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At Counselling Twickenham for depression, I am often asked questions about how counselling works. Some people are not always sure whether they are suffering from grief, depression or profound sadness. My clients ask me: what is depression? What are the causes of depression? And how do I identify the symptoms?
Depression is a continuous state of mind which locks people into downward spiral of low moods, hopelessness and despair. It is a normal response to life crises, trauma and grief. If your GP has diagnosed you with depression, you me offered medication such as SSRIs. However, I believe this is not a permanent solution to you problems.
I offer counselling for depression to help people understand their experience and heal the emotions which are the source of the depression. I look at depression as lying at the core of human experience, and therefore treat you as a person, not just as a set of general clinical symptoms.
We do this in partnership, by developing a deeper sense of understanding self-awareness. For example, by improving your ability to identify the underlying feelings, thoughts and emotions which cause it, as well as how depression takes root in relationships. This way you are more likely to gain insight and transform the nature of your experience. This is why we will focus on healing and finding self-acceptance, as a way of living a more fulfilling and meaningful life.
What are the causes of depression?
Counselling theories, including Freud (1917) focus on depression as a kind of defence-mechanism, or mental disorder. I find, however, that if we look at the human dimension, depression is a means of self-protection which relies on “shutting down” your sensory experience in order to escape or avoid pain (D, Seigel, 1989). Freud (1916) believed depression may be due to childhood experiences of loss and grief, or a sense abandonment by an emotionally absent parent.
Freud also realised that childhood experiences of neglect or emotional detachment can lead to depression in later life. He believed that as adults we may find it difficult to form intimate relationships, fearing loss and abandonment. Freud also distinguished between actual loss (e.g. death of a parent) and symbolic losses experienced in adulthood (e.g. divorce, loss of a job).
He claimed, both kinds of loss can produce a depressive reaction. This is because the individual re-experiences traumatic childhood memories, like when they experienced loss of affection approval or love of a parent.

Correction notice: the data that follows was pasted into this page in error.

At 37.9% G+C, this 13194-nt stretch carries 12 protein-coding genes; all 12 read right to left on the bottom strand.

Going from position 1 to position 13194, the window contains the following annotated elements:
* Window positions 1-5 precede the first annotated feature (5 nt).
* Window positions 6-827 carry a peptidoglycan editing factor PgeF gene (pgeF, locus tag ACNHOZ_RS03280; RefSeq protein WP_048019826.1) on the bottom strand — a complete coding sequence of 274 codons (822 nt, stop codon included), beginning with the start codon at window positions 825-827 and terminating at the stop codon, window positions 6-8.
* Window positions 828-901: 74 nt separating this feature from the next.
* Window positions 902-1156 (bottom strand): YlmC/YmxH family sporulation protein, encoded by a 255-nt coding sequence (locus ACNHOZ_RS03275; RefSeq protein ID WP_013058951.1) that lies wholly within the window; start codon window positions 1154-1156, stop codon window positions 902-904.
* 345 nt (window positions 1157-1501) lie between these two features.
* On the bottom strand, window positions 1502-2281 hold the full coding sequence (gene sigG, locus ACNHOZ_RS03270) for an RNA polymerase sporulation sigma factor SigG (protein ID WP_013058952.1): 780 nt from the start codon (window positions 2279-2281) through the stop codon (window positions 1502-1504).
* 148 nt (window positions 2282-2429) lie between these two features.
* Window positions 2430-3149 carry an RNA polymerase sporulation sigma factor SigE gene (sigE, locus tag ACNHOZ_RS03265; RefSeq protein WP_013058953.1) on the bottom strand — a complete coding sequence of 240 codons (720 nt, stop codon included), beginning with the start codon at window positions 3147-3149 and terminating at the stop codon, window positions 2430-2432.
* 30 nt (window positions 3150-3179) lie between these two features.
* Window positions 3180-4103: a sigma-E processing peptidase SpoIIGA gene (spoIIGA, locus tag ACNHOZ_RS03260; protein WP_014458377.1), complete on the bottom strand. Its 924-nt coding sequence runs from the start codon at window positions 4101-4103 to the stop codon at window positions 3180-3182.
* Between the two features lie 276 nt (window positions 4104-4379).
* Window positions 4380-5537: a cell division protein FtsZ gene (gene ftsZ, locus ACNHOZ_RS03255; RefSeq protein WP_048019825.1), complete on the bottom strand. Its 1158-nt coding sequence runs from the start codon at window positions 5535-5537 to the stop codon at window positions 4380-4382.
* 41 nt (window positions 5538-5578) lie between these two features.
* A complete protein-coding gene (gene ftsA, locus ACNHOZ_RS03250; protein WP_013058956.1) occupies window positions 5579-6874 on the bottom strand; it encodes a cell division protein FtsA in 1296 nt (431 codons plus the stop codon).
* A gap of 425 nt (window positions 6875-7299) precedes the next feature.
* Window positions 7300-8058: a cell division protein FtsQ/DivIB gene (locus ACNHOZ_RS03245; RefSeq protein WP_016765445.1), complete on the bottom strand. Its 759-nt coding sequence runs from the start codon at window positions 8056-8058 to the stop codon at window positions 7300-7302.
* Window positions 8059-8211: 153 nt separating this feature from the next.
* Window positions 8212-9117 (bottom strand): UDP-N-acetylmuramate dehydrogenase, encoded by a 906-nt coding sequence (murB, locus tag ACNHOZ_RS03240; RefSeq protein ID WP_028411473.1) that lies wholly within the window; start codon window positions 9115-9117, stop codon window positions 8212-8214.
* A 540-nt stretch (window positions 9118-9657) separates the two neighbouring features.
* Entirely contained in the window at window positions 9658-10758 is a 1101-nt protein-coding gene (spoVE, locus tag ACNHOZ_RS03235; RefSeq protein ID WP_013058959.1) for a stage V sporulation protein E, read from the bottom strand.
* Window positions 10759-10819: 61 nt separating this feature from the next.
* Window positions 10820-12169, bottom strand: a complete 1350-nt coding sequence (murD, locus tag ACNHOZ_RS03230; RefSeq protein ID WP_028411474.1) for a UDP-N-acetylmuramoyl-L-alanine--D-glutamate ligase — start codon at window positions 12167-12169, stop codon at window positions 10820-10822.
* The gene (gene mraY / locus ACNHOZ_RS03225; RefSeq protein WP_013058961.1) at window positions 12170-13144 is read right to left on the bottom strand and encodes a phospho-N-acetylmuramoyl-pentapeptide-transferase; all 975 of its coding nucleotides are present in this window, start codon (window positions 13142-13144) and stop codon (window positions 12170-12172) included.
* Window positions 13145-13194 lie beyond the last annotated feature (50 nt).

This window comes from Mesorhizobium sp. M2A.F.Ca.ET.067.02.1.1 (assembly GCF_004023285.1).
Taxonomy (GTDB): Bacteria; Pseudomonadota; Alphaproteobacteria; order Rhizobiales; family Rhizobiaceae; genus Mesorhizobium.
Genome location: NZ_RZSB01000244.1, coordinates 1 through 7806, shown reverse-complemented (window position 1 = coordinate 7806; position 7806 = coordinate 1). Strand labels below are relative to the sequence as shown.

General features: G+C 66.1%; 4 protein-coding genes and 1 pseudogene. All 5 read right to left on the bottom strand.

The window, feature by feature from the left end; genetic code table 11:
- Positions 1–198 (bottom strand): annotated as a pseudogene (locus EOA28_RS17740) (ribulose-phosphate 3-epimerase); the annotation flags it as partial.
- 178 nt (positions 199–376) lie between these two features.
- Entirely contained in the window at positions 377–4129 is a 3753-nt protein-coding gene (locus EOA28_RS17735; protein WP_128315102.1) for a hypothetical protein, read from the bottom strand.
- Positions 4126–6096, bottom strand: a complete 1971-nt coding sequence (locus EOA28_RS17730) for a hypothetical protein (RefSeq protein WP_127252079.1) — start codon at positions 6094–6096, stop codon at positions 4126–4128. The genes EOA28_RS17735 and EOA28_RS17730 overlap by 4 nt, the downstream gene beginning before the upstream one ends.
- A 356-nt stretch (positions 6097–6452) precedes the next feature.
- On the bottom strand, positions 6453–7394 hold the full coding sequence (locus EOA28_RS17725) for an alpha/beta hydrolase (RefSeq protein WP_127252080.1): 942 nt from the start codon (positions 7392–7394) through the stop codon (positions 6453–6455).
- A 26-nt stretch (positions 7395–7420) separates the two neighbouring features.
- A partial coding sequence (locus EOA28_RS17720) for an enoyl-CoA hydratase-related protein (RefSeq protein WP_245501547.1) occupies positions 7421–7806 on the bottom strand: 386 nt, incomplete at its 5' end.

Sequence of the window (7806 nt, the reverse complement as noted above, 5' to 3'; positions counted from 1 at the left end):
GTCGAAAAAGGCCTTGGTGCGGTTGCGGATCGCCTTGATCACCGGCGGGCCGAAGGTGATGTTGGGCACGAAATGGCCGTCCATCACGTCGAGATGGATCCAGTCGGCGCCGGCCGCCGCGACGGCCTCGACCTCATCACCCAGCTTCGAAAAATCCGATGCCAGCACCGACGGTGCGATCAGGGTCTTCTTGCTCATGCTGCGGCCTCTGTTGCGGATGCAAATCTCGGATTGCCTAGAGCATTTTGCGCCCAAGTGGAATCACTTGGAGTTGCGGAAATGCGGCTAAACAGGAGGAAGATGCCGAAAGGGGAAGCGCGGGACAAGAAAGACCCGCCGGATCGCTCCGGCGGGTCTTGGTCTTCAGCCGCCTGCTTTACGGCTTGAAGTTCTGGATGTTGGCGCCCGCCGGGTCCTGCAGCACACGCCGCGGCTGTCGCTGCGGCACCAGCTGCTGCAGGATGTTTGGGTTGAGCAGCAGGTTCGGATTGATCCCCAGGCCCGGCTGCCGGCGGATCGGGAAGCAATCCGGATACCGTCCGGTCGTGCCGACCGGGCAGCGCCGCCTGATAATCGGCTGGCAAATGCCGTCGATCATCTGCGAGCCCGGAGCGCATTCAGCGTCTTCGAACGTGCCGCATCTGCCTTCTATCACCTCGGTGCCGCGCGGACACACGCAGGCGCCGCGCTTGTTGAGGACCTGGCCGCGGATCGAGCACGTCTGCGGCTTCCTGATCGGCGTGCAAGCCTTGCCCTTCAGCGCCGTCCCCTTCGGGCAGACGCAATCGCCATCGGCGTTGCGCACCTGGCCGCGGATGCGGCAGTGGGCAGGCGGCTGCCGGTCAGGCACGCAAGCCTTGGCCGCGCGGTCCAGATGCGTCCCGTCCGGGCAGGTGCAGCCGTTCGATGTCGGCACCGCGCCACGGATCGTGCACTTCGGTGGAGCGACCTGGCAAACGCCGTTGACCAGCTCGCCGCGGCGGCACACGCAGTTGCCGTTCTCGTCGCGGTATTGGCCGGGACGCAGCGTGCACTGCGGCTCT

I believe your state of mind can be improved through compassion and empathy in therapy; as well as using mindfulness to change your frame of mind. You may find you are more predisposed to depression in response to life crisis or traumatic events. Depression is also both genetic and learned. Whether you are predisposed to depression or not, there is a benefit in addressing the issues by talking it through in counselling for depression.
What counselling can I offer for depression?
At counselling Twickenham, Whitton I offer counselling for depression with a human touch. The clinical diagnostic manual for mental disorders (DSM IV) states that the symptoms of depression are: five of the following symptoms have been present during the same 2-week period and represent a change from previous functioning;
- a depressed mood most of the day
- diminished interest or pleasure in all, or almost all, activities all day
- significant weight loss or weight gain, a decrease or increase in appetite
- sleeping problems or insomnia most days
- psychomotor agitation or retardation e.g. restlessness or lethargy
- fatigue or loss of energy most days
- feelings of worthlessness or excessive guilt (which may be delusional)
- diminished ability to think or concentrate, or indecisiveness
- recurrent thoughts of death and recurrent suicidal ideation, or suicide attempt
I believe that most people experience depression at some point, as a normal pattern of grief after the loss of a loved one. Although extended grief may lead to a disproportionate sense of distress in some cases. In my experience, depression is usually developed in childhood as a learned response to poor patterns of attachment between parents and children e.g. as a result of fear, abuse or neglect (M. Klein, 1932).